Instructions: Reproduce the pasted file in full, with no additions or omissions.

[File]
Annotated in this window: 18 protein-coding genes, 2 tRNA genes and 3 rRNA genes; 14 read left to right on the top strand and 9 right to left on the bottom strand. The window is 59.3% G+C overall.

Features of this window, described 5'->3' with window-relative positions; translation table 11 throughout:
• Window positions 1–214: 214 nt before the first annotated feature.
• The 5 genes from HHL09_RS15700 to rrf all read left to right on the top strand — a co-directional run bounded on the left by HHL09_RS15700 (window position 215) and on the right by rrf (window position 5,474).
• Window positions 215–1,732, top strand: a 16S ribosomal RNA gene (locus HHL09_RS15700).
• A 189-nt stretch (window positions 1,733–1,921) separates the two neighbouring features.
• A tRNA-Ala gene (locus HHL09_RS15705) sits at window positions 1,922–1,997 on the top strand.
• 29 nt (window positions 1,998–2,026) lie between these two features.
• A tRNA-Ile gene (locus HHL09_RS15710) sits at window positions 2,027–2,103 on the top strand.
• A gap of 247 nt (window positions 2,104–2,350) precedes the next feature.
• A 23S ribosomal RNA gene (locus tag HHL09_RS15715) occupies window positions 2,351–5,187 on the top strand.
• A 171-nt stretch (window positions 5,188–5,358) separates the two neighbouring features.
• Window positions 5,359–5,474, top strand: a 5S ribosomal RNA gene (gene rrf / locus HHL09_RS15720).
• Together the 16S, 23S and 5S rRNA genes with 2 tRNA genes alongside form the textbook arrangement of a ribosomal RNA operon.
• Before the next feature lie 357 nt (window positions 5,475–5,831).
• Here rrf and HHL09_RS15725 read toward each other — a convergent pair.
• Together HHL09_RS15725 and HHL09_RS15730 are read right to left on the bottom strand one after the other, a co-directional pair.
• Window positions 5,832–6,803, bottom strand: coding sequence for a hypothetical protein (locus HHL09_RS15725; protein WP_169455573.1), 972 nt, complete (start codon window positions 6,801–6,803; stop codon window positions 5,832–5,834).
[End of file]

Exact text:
Annotated in this window: 18 protein-coding genes, 2 tRNA genes and 3 rRNA genes; 14 read left to right on the top strand and 9 right to left on the bottom strand. The window is 59.3% G+C overall.

Features of this window, described 5'->3' with window-relative positions; translation table 11 throughout:
• Window positions 1–214: 214 nt before the first annotated feature.
• The 5 genes from HHL09_RS15700 to rrf all read left to right on the top strand — a co-directional run bounded on the left by HHL09_RS15700 (window position 215) and on the right by rrf (window position 5,474).
• Window positions 215–1,732, top strand: a 16S ribosomal RNA gene (locus HHL09_RS15700).
• A 189-nt stretch (window positions 1,733–1,921) separates the two neighbouring features.
• A tRNA-Ala gene (locus HHL09_RS15705) sits at window positions 1,922–1,997 on the top strand.
• 29 nt (window positions 1,998–2,026) lie between these two features.
• A tRNA-Ile gene (locus HHL09_RS15710) sits at window positions 2,027–2,103 on the top strand.
• A gap of 247 nt (window positions 2,104–2,350) precedes the next feature.
• A 23S ribosomal RNA gene (locus tag HHL09_RS15715) occupies window positions 2,351–5,187 on the top strand.
• A 171-nt stretch (window positions 5,188–5,358) separates the two neighbouring features.
• Window positions 5,359–5,474, top strand: a 5S ribosomal RNA gene (gene rrf / locus HHL09_RS15720).
• Together the 16S, 23S and 5S rRNA genes with 2 tRNA genes alongside form the textbook arrangement of a ribosomal RNA operon.
• Before the next feature lie 357 nt (window positions 5,475–5,831).
• Here rrf and HHL09_RS15725 read toward each other — a convergent pair.
• Together HHL09_RS15725 and HHL09_RS15730 are read right to left on the bottom strand one after the other, a co-directional pair.
• Window positions 5,832–6,803, bottom strand: coding sequence for a hypothetical protein (locus HHL09_RS15725; protein WP_169455573.1), 972 nt, complete (start codon window positions 6,801–6,803; stop codon window positions 5,832–5,834).